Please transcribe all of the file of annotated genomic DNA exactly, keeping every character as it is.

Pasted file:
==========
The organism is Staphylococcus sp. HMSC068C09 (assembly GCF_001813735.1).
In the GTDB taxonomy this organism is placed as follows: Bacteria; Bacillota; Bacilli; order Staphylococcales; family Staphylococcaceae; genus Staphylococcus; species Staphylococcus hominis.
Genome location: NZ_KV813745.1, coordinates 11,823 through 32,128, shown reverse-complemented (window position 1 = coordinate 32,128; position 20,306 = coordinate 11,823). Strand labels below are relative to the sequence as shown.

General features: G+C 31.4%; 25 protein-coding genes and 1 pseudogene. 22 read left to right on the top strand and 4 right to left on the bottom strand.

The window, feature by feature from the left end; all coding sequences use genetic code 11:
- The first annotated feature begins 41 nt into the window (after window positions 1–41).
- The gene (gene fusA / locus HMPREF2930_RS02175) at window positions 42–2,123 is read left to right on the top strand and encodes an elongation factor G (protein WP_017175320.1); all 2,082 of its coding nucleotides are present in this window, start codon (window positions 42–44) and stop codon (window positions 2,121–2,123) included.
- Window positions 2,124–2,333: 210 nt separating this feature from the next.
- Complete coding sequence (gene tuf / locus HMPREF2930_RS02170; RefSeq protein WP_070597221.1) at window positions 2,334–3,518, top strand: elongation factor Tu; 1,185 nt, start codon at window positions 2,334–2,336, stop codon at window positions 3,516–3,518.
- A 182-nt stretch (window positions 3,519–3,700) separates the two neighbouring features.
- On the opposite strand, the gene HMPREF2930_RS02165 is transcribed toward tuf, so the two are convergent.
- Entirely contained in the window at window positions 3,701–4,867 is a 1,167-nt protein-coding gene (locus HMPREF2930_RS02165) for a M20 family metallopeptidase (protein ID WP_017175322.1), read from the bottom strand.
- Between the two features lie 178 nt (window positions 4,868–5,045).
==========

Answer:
The organism is Staphylococcus sp. HMSC068C09 (assembly GCF_001813735.1).
In the GTDB taxonomy this organism is placed as follows: Bacteria; Bacillota; Bacilli; order Staphylococcales; family Staphylococcaceae; genus Staphylococcus; species Staphylococcus hominis.
Genome location: NZ_KV813745.1, coordinates 11,823 through 32,128, shown reverse-complemented (window position 1 = coordinate 32,128; position 20,306 = coordinate 11,823). Strand labels below are relative to the sequence as shown.

General features: G+C 31.4%; 25 protein-coding genes and 1 pseudogene. 22 read left to right on the top strand and 4 right to left on the bottom strand.

The window, feature by feature from the left end; all coding sequences use genetic code 11:
- The first annotated feature begins 41 nt into the window (after window positions 1–41).
- The gene (gene fusA / locus HMPREF2930_RS02175) at window positions 42–2,123 is read left to right on the top strand and encodes an elongation factor G (protein WP_017175320.1); all 2,082 of its coding nucleotides are present in this window, start codon (window positions 42–44) and stop codon (window positions 2,121–2,123) included.
- Window positions 2,124–2,333: 210 nt separating this feature from the next.
- Complete coding sequence (gene tuf / locus HMPREF2930_RS02170; RefSeq protein WP_070597221.1) at window positions 2,334–3,518, top strand: elongation factor Tu; 1,185 nt, start codon at window positions 2,334–2,336, stop codon at window positions 3,516–3,518.
- A 182-nt stretch (window positions 3,519–3,700) separates the two neighbouring features.
- On the opposite strand, the gene HMPREF2930_RS02165 is transcribed toward tuf, so the two are convergent.
- Entirely contained in the window at window positions 3,701–4,867 is a 1,167-nt protein-coding gene (locus HMPREF2930_RS02165) for a M20 family metallopeptidase (protein ID WP_017175322.1), read from the bottom strand.
- Between the two features lie 178 nt (window positions 4,868–5,045).